My first encounter with how ignorant I was about the Catholic faith happened while I was in my Grade 9 orientation camp in Haliburton, Ontario. There were a dozen or so of us girls in this cabin, and we had a camp counsellor just a bit older than us. We sat around in a circle and talked about the “Catholic high school experience” and how it was different. We arrived at the topic of Christlike behaviour and works of charity, and eventually “how to help the people in Africa.” People had the usual discussion about sending clothes, food and money to charities. When it was my turn to speak, I just blurted out, “why don’t we just teach them about contraception and condoms?” with a dead serious face. Everyone gaped. For what it was worth, I was not trying to rock the boat, I genuinely believed it’s not the business of religion to dictate what people did with their bodies, so long as it wasn’t hurting anyone else or themselves. I knew the whole Christian preoccupation about chastity, but I certainly didn’t realize that a ban on contraception was part of the package. Silly me.
I mean, I didn’t exactly have sex ed in India, and my parents hadn’t broached the topic beyond a few vague remarks, but I lived in India, and not exactly under a rock, so I was aware of all the family planning/AIDS prevention public service announcements and initiatives. Plus, I had Encarta. I knew what’s up.
Anyway, I had religion classes for the first two years of high school. We talked about the Beatitudes, some Christian history, Catholic sacraments and mystagogy. All fine and dandy. I could appreciate Catholic spirituality and asceticism, ones that didn’t concern themselves with the “threats of rampant secularism” because it strived to transcend the everyday material world, but lay and evangelical Catholicism and I seemed to have some beef. What’s with the obsession with believing that you are the one true apostolic Church and everyone else had it wrong? Why was there this preoccupation with becoming a governing force in people’s lives beyond their moral and spiritual needs? To me, these forms of Catholicism were mostly preoccupied with establishing political order, far more so than any authentic concern about spiritual truth, even though they claimed otherwise. I had (polite) arguments with religion teachers about these things and the confusing notions in Catholic sexual morality. I thought the stories of early Christianity were fascinating. Apparently my fascination with asceticism had started early, and I thought the Desert Fathers and Mothers were the bees’ knees. After Christianity became a more organized religion, it seemed that I had checked out mentally. Not that I would at all qualify for being Christian in any way, I still didn’t believe in God, and the most I could do is describe myself as an agnostic. People in school knew I wasn’t Catholic, and some (both teachers and students) called me a pagan, which was truly bizarre. I worshipped no one, not even idols. Also, is that supposed to be an insult or something?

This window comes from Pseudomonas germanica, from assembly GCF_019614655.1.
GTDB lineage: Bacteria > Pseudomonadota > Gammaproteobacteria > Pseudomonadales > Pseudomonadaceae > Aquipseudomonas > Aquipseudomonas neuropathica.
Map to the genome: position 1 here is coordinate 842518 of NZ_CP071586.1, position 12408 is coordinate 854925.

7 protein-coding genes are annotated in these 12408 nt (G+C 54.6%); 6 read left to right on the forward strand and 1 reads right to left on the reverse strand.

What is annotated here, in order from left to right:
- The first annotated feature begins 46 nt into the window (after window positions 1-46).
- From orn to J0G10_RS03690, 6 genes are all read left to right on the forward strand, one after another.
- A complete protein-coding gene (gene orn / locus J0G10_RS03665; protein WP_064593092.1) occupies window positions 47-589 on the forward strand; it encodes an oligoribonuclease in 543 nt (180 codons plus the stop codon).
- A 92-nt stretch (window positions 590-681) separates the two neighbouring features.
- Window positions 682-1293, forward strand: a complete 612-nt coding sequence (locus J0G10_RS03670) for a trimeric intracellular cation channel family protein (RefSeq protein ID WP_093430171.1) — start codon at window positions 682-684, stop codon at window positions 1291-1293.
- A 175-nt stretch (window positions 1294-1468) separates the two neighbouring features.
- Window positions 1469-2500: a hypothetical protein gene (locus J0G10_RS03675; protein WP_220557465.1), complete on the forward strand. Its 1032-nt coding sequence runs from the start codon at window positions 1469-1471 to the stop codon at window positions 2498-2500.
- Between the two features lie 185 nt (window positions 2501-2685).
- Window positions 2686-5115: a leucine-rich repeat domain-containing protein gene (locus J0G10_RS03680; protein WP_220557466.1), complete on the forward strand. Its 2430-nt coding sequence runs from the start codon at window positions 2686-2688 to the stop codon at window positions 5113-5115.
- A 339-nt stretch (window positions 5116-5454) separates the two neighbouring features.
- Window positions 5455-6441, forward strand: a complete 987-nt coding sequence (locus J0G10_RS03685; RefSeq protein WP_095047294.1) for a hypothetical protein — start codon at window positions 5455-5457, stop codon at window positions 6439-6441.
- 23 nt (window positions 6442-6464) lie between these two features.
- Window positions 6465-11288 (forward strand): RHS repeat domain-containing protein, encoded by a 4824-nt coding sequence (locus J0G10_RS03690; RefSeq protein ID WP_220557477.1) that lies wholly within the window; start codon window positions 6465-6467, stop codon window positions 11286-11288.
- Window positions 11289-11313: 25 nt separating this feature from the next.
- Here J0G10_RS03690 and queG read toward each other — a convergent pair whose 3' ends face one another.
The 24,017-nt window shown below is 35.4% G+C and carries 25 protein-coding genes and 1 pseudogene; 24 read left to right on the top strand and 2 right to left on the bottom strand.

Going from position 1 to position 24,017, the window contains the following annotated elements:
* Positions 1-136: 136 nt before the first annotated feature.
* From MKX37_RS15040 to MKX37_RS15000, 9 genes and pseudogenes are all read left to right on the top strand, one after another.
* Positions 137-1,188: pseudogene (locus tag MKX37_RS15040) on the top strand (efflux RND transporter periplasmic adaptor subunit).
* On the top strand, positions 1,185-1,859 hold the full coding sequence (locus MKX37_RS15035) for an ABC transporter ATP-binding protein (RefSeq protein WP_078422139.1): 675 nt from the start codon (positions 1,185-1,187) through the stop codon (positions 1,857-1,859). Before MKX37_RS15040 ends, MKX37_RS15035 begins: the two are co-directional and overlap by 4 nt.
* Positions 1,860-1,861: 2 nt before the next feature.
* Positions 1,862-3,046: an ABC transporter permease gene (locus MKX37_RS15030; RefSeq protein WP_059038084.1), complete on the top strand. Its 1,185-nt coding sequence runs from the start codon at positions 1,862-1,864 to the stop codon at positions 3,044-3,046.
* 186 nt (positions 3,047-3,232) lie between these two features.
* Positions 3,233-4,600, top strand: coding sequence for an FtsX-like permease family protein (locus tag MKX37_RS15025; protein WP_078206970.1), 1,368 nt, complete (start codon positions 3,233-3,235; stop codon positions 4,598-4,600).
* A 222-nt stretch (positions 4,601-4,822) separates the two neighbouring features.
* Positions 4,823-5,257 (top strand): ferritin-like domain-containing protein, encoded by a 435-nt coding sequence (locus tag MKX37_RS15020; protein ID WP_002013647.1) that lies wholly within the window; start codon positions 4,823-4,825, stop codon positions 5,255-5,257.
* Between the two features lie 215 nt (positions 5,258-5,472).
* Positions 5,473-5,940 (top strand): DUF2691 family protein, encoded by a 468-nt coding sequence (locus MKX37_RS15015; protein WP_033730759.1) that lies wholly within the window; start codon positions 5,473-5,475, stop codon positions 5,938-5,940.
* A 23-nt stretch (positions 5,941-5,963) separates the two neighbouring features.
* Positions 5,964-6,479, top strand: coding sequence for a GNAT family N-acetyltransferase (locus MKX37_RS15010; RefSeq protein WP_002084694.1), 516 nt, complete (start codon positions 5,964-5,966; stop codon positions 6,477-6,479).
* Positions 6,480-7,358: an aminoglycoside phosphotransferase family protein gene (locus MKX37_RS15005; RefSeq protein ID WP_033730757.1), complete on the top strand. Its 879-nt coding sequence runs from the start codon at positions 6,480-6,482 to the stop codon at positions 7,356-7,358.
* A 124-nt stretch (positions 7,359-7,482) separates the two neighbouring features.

Around this time, I discovered Zen Buddhism. I loved reading koans because they were like little logic puzzles that aren’t meant to be solved, simply contemplated. I loved the imagery, the poetry, the mythology and the trippy plots of some of the Jatakas and the koans. If I was in search for spiritual truth, it seemed like this was the way to go. So I became a hobbyist Buddhist for a while, until that is, I realized “Buddhist” was indeed a very misleading term to describe me. I practiced certain aspects of Zen Buddhism, but it still couldn’t claim a large enough place in my worldview for it to become my religion. Sure, it didn’t care for God, but I could have that without Buddhism too. What was the point of calling myself anything?
I was eventually able to simply identify as an atheist. Little did I know that it comes with its own baggage, like the Dawkins-Hitchens-Harris trifecta. That’s where the fun began. The New Atheists didn’t represent me, for a number of reasons, and it frustrates me to this day that they have a monopoly on what atheism is to the international public with the belief that bunch of 19th-century white aristocratic gentlemen had single-handedly invented atheism and passed it down to them. As if! Did they not read in Encarta/early Wikipedia that ancient Indian philosophers had entire systems of thought devoted to atheism and rejection of scripture, long before Nietzsche proclaimed “God is dead”? This was only the beginning of my rift from mainstream atheism.
I’d love to talk more about that last part, because I went through a phase in my own young adulthood where I found New Atheist writing to be deeply compelling, and had a brief flirtation with Richard Dawkins (I blush to recall it). It’s not at all surprising that atheism often comes with significant cultural baggage, and it’s amazing how many of us don’t realize that atheism and agnosticism weren’t invented by male Westerners in the wake of the Enlightenment.